MR V. Uthrapathi, 51, thought he would be lonely working 10-day stretches maintaining Raffles Lighthouse on Pulau Satumu, Singapore's southernmost island which is out of bounds, like the lighthouse.
But after 20 years as a lighthouse keeper, he is quick to point out the perks: the sea breeze that makes nights on the tiny isle comfortable, the peace and quiet, and the occasional sighting of dolphins.
During World Cup season, another draw is watching the matches for free, he said, as television signals from Malaysia and Indonesia can be picked up from Satumu, 23km south-west of Singapore's main island, a 60-minute boat ride from the mainland.
But the silence that the stocky Mr Uthrapathi enjoys may turn into oohs and aahs later this month, as the Raffles Lighthouse welcomes crowds during this year's Singapore HeritageFest, which will, for the first time, include a Lighthouse Trail featuring three lighthouses.
The trail will not only take visitors out to Pulau Satumu, but also on a bus ride to see the former Fullerton Lighthouse at Marina Bay.
They will also sail past the lighthouse on Sultan Shoal, near Jurong Island, during the 90-minute boat ride from Marina South Pier.
The National Heritage Board, which is organising the HeritageFest, said response to this year's offerings has been overwhelming.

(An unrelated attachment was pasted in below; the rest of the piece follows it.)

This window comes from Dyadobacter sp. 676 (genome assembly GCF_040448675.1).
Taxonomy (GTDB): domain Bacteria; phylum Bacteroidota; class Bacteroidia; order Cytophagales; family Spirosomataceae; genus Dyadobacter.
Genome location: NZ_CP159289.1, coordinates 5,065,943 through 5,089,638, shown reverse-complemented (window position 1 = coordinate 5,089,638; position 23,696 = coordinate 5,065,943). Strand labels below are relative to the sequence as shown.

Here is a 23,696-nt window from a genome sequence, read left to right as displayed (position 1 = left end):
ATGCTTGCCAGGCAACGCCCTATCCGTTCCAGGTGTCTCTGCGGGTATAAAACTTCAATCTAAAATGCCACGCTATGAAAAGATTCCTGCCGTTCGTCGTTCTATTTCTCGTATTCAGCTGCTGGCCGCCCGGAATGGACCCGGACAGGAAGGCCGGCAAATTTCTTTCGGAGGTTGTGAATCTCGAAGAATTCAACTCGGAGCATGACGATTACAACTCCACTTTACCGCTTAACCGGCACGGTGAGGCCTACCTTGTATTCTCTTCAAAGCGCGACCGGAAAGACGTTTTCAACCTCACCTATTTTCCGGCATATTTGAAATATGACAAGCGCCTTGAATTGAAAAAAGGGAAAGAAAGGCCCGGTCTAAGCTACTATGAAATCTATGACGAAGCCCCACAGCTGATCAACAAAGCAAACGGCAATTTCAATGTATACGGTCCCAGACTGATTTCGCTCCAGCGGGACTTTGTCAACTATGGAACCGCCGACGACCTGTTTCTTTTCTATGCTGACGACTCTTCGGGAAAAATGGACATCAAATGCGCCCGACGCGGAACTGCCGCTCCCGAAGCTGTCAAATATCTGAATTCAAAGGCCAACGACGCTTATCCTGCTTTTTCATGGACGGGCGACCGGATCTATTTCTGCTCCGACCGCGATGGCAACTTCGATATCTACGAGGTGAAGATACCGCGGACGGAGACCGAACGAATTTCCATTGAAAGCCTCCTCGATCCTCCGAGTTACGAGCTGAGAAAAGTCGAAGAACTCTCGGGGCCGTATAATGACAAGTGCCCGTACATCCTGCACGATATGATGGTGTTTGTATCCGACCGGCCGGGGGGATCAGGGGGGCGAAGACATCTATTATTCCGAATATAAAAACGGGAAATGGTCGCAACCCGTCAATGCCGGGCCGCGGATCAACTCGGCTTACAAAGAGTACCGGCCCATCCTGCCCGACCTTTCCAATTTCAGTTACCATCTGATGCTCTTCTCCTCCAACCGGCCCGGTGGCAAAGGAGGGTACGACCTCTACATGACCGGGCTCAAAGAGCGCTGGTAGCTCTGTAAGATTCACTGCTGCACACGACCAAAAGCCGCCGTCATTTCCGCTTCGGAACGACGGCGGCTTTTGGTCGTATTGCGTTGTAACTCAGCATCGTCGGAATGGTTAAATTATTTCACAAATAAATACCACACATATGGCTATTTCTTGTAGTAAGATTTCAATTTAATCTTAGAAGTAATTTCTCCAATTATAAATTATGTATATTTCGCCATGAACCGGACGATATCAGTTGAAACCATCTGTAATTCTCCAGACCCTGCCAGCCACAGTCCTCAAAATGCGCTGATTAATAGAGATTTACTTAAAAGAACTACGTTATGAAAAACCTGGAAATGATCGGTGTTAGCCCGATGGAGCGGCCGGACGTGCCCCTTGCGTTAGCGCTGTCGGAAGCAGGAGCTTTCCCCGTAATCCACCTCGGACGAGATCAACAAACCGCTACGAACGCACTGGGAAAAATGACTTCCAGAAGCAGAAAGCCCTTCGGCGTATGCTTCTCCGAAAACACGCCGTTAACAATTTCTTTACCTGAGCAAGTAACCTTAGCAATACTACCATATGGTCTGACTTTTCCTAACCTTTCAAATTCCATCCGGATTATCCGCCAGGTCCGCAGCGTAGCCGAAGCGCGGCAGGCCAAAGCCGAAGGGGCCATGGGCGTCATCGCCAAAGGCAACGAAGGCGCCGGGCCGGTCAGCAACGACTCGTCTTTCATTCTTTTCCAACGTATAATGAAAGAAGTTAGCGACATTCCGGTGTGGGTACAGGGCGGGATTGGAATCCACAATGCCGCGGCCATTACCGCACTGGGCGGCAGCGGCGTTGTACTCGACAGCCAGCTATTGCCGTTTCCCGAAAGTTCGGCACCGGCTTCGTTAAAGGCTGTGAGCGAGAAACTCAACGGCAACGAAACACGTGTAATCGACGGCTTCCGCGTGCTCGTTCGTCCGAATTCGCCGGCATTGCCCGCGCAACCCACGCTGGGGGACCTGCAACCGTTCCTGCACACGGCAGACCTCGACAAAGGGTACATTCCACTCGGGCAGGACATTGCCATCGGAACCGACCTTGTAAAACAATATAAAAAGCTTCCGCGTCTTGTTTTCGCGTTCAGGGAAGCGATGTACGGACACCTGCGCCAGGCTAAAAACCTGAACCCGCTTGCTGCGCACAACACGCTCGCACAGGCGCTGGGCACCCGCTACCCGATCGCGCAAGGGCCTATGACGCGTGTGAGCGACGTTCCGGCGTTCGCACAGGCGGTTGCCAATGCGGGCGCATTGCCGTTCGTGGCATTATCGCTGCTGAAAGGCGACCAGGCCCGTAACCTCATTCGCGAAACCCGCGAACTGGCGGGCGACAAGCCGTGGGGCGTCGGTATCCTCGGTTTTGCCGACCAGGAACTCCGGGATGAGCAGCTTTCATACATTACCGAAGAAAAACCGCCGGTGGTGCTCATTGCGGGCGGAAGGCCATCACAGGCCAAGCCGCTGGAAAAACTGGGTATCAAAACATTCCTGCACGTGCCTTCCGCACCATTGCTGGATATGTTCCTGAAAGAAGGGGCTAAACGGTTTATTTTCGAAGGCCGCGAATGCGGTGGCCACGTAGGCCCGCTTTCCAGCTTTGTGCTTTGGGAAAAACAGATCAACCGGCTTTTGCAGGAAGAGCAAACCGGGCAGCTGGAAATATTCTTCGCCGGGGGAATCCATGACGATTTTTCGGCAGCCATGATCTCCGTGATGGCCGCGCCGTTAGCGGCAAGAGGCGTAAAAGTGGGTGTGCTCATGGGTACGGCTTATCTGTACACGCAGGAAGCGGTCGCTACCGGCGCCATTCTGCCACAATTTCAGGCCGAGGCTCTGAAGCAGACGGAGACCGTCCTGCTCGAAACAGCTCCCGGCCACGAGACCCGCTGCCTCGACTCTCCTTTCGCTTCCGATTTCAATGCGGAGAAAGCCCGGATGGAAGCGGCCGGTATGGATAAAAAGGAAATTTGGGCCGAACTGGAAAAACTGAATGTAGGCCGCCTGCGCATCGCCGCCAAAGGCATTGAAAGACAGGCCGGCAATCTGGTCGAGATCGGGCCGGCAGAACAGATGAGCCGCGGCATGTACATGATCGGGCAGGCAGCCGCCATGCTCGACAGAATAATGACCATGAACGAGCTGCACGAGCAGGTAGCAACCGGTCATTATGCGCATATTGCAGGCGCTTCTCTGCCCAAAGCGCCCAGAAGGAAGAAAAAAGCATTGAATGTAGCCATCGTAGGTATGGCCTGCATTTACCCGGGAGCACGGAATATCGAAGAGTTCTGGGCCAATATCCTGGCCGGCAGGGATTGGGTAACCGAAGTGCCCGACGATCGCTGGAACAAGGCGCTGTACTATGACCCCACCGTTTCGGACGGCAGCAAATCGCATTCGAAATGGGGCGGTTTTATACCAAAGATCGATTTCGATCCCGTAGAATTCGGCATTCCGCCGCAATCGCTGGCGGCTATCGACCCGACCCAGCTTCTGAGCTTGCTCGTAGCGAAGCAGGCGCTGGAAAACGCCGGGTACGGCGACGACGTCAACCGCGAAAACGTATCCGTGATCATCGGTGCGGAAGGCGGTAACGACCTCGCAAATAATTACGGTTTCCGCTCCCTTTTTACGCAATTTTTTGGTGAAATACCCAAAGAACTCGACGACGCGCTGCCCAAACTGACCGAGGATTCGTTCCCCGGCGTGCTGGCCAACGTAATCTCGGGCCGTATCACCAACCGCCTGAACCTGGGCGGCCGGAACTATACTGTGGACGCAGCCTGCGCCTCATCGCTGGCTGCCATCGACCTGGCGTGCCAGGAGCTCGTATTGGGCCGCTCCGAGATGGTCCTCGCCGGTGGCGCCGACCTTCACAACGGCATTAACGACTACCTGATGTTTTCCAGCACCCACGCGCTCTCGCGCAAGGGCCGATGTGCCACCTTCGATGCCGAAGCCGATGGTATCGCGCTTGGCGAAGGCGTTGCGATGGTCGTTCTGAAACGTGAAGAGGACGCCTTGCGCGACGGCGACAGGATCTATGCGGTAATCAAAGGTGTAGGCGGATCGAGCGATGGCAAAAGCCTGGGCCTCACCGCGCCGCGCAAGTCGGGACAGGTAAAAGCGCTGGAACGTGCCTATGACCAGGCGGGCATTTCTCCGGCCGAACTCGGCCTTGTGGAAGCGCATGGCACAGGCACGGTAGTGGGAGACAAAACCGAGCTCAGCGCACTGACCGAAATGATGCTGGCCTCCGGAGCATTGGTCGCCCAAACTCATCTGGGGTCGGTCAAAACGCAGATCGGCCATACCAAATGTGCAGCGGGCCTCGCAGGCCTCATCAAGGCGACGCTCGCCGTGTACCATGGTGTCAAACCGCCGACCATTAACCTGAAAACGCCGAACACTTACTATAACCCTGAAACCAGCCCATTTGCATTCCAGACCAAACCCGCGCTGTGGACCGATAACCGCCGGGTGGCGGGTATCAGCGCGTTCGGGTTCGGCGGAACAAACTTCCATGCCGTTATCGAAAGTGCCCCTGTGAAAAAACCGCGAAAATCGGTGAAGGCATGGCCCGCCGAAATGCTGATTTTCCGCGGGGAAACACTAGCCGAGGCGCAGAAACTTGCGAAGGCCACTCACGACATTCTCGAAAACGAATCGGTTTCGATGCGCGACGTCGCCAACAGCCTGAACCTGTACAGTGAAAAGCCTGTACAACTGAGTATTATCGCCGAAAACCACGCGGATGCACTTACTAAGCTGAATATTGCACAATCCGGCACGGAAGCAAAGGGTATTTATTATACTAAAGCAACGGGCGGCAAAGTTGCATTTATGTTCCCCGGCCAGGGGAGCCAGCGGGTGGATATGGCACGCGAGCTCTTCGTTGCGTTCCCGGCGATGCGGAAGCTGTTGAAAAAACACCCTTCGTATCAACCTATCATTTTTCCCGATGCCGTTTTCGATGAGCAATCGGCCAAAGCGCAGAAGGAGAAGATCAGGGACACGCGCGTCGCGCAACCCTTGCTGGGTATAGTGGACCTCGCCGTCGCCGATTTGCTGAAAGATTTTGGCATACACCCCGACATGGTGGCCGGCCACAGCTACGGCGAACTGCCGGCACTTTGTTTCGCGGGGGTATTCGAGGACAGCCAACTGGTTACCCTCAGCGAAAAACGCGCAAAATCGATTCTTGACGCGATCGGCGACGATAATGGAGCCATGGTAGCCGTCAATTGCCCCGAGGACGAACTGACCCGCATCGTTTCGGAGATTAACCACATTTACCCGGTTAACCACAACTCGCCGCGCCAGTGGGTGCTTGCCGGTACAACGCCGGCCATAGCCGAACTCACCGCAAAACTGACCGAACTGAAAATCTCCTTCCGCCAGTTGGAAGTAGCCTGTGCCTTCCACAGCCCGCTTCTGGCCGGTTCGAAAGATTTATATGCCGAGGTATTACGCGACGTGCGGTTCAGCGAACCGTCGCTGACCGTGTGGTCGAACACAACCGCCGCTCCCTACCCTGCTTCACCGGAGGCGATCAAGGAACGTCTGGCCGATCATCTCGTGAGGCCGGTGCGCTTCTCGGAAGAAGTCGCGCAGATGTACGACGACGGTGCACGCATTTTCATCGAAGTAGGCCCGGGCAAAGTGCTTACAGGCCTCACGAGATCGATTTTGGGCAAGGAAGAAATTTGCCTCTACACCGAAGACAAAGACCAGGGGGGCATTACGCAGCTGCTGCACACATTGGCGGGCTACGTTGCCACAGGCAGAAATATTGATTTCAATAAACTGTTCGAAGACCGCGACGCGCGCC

It is working to add more tours beyond the festival period, to cater to the demand for the island tours.
The Raffles Lighthouse was built in 1885, the second-oldest of Singapore's five still in use.
The oldest is Horsburgh Lighthouse on Pedra Branca, off the mainland's eastern shore, which goes back to 1851.
Visitors will get the rare chance to climb Raffles Lighthouse's 88 spiralling steps to the glass-panelled dome that sits 29m off the ground, about six storeys up.
In it is its most-prized possession - an array of quartz halogen lamps in aluminium reflectors that emit white light visible from 20 nautical miles away.
Light pulses, three white flashes every 20 seconds, not only function as a location indicator, but also warn seafarers of treacherous rocks and reefs.
Visitors will see maritime artefacts, such as lanterns and wind gauges used in the 1970s, in a small museum that used to be the generator room.